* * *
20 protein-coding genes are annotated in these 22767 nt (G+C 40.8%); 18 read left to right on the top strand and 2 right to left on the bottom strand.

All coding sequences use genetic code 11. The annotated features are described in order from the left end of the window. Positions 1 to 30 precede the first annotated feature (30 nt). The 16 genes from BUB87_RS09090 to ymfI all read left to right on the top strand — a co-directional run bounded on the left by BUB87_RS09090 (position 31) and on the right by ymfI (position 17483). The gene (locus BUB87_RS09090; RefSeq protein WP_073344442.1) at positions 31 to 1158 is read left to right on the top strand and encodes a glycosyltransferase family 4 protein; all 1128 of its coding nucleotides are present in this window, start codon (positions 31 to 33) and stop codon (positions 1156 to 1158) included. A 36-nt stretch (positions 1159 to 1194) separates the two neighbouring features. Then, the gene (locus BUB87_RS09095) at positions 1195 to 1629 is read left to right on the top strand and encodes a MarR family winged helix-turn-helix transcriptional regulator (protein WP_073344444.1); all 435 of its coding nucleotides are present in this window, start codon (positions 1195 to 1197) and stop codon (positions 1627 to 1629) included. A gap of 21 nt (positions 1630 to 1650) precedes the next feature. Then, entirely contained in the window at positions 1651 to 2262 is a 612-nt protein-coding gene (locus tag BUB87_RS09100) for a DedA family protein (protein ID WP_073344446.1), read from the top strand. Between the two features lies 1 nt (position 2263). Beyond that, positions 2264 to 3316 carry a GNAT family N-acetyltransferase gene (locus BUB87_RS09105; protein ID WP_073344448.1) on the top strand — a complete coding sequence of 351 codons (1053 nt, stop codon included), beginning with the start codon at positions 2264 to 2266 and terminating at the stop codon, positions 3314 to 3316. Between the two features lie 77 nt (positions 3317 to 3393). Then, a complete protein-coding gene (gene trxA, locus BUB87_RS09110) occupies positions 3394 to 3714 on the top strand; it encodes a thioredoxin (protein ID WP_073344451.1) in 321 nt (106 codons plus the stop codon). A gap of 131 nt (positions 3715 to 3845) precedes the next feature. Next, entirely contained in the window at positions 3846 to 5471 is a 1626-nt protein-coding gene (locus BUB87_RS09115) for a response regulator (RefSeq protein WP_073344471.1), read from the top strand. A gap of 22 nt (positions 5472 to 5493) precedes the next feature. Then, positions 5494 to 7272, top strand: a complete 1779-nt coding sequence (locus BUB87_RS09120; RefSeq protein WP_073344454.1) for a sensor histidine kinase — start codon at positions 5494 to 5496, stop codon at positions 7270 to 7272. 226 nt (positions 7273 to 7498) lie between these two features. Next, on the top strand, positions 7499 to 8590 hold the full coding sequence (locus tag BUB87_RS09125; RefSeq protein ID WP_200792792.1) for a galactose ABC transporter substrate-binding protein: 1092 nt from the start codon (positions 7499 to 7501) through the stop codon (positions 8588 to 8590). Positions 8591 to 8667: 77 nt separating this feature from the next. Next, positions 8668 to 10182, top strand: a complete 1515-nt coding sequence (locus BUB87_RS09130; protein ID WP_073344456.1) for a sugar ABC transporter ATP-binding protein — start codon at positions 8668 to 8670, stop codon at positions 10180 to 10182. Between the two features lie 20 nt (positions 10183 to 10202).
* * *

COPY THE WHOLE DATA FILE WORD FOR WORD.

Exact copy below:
20 protein-coding genes are annotated in these 22767 nt (G+C 40.8%); 18 read left to right on the top strand and 2 right to left on the bottom strand.

All coding sequences use genetic code 11. The annotated features are described in order from the left end of the window. Positions 1 to 30 precede the first annotated feature (30 nt). The 16 genes from BUB87_RS09090 to ymfI all read left to right on the top strand — a co-directional run bounded on the left by BUB87_RS09090 (position 31) and on the right by ymfI (position 17483). The gene (locus BUB87_RS09090; RefSeq protein WP_073344442.1) at positions 31 to 1158 is read left to right on the top strand and encodes a glycosyltransferase family 4 protein; all 1128 of its coding nucleotides are present in this window, start codon (positions 31 to 33) and stop codon (positions 1156 to 1158) included. A 36-nt stretch (positions 1159 to 1194) separates the two neighbouring features. Then, the gene (locus BUB87_RS09095) at positions 1195 to 1629 is read left to right on the top strand and encodes a MarR family winged helix-turn-helix transcriptional regulator (protein WP_073344444.1); all 435 of its coding nucleotides are present in this window, start codon (positions 1195 to 1197) and stop codon (positions 1627 to 1629) included. A gap of 21 nt (positions 1630 to 1650) precedes the next feature. Then, entirely contained in the window at positions 1651 to 2262 is a 612-nt protein-coding gene (locus tag BUB87_RS09100) for a DedA family protein (protein ID WP_073344446.1), read from the top strand. Between the two features lies 1 nt (position 2263). Beyond that, positions 2264 to 3316 carry a GNAT family N-acetyltransferase gene (locus BUB87_RS09105; protein ID WP_073344448.1) on the top strand — a complete coding sequence of 351 codons (1053 nt, stop codon included), beginning with the start codon at positions 2264 to 2266 and terminating at the stop codon, positions 3314 to 3316. Between the two features lie 77 nt (positions 3317 to 3393). Then, a complete protein-coding gene (gene trxA, locus BUB87_RS09110) occupies positions 3394 to 3714 on the top strand; it encodes a thioredoxin (protein ID WP_073344451.1) in 321 nt (106 codons plus the stop codon). A gap of 131 nt (positions 3715 to 3845) precedes the next feature. Next, entirely contained in the window at positions 3846 to 5471 is a 1626-nt protein-coding gene (locus BUB87_RS09115) for a response regulator (RefSeq protein WP_073344471.1), read from the top strand. A gap of 22 nt (positions 5472 to 5493) precedes the next feature. Then, positions 5494 to 7272, top strand: a complete 1779-nt coding sequence (locus BUB87_RS09120; RefSeq protein WP_073344454.1) for a sensor histidine kinase — start codon at positions 5494 to 5496, stop codon at positions 7270 to 7272. 226 nt (positions 7273 to 7498) lie between these two features. Next, on the top strand, positions 7499 to 8590 hold the full coding sequence (locus tag BUB87_RS09125; RefSeq protein ID WP_200792792.1) for a galactose ABC transporter substrate-binding protein: 1092 nt from the start codon (positions 7499 to 7501) through the stop codon (positions 8588 to 8590). Positions 8591 to 8667: 77 nt separating this feature from the next. Next, positions 8668 to 10182, top strand: a complete 1515-nt coding sequence (locus BUB87_RS09130; protein ID WP_073344456.1) for a sugar ABC transporter ATP-binding protein — start codon at positions 8668 to 8670, stop codon at positions 10180 to 10182. Between the two features lie 20 nt (positions 10183 to 10202).